NEW YORK (CNN) – In a 10 p.m. conference call with reporters, Hillary Clinton’s campaign touted the night’s early victories - but were careful to avoid any big predictions for the rest of the evening.
Clinton’s political field director Guy Cecil said he expects the Democratic delegate chase to extend well beyond tonight and into April, when Pennsylvania will be the largest prize.
“We need to drill down in a number of states, not just in February but March and beyond,” he said.
Clinton’s strategist Mark Penn said their wins in Massachusetts and New York were “encouraging” and that the campaign felt optimistic about the evening’s later contests in New Mexico, Arizona and California.
“The night is not over,” Penn cautioned. He predicted, as the campaign has in recent days, that the campaign will be ahead in the overall delegate count at the end of the night (a tally that would include already-pledged superdelegates, of which Clinton has more than Barack Obama.)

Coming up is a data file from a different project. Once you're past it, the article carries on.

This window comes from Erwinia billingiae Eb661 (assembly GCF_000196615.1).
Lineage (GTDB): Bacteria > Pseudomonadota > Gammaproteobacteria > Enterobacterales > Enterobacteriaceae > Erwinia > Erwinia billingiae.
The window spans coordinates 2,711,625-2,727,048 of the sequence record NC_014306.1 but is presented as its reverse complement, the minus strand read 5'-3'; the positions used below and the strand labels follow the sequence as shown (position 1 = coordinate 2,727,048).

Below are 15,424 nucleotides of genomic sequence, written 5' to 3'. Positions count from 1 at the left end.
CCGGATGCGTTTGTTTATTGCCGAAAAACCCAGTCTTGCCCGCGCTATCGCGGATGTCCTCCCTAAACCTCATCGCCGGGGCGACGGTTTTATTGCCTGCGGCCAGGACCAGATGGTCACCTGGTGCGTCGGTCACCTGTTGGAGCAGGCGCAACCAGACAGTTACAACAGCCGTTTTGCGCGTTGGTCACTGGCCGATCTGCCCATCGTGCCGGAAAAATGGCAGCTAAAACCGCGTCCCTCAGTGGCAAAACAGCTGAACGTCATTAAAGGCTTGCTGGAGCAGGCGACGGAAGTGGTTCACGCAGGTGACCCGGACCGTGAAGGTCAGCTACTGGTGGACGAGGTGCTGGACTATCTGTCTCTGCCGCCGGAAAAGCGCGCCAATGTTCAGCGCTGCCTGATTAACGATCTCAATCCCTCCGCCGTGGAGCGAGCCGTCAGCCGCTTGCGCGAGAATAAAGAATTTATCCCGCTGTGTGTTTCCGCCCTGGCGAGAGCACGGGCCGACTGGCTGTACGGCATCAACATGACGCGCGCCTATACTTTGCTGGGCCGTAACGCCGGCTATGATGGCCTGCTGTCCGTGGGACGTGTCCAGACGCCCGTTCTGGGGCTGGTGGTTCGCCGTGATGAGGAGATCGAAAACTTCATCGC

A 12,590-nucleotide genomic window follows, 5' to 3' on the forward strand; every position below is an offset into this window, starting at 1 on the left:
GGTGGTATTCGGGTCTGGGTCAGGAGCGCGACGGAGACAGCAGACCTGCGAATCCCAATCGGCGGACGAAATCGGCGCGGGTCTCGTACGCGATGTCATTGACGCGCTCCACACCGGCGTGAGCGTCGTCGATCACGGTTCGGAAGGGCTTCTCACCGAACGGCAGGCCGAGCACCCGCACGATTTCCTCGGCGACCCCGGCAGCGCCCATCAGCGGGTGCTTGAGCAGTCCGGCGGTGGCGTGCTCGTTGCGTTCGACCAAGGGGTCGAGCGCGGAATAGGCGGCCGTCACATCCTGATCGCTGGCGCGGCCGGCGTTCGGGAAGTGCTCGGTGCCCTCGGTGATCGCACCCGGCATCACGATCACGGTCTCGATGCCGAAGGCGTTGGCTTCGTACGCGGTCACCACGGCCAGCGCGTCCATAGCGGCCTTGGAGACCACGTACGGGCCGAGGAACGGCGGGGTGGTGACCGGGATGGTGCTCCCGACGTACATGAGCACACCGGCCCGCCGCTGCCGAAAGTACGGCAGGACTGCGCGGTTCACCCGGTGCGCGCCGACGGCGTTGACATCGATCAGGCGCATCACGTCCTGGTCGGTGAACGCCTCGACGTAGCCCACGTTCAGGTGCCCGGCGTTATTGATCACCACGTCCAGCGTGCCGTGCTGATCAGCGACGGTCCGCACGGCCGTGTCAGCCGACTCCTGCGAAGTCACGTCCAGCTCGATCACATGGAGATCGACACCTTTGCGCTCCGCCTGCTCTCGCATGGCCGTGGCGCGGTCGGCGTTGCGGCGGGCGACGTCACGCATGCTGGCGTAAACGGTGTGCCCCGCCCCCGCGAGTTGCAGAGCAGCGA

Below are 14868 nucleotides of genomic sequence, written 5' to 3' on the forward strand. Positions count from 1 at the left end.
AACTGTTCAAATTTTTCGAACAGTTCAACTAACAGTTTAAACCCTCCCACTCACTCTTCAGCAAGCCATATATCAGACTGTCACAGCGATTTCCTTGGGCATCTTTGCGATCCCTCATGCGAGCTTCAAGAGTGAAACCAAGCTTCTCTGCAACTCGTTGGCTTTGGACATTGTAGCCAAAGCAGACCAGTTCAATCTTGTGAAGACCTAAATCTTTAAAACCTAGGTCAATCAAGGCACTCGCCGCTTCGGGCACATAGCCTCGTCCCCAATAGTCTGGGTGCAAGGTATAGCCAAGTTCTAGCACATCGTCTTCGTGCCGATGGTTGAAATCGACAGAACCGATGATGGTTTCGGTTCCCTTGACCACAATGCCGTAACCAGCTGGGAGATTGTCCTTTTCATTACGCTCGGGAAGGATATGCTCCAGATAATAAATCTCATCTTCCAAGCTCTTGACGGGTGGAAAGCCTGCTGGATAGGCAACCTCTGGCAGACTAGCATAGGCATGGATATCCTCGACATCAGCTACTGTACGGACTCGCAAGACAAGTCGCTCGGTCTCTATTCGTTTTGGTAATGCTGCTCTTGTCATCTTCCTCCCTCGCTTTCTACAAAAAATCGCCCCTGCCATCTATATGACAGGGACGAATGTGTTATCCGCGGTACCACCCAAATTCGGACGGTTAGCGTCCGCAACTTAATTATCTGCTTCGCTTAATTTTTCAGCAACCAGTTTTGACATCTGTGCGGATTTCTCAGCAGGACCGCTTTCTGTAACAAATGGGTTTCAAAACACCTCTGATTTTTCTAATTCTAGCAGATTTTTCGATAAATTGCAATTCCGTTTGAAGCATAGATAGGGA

He said Obama’s win in Connecticut, a state just miles from Clinton’s home in Chappaqua, New York, was to be expected.
“The biggest upset so far has been Massachusetts,” he said, referencing Obama’s prominent endorsements in the state. “I don’t think that Connecticut was really a surprise.”
Related: CNN's Candy Crowley reports on the outlook of Super Tuesday for Clinton
- CNN Political Producer Peter Hamby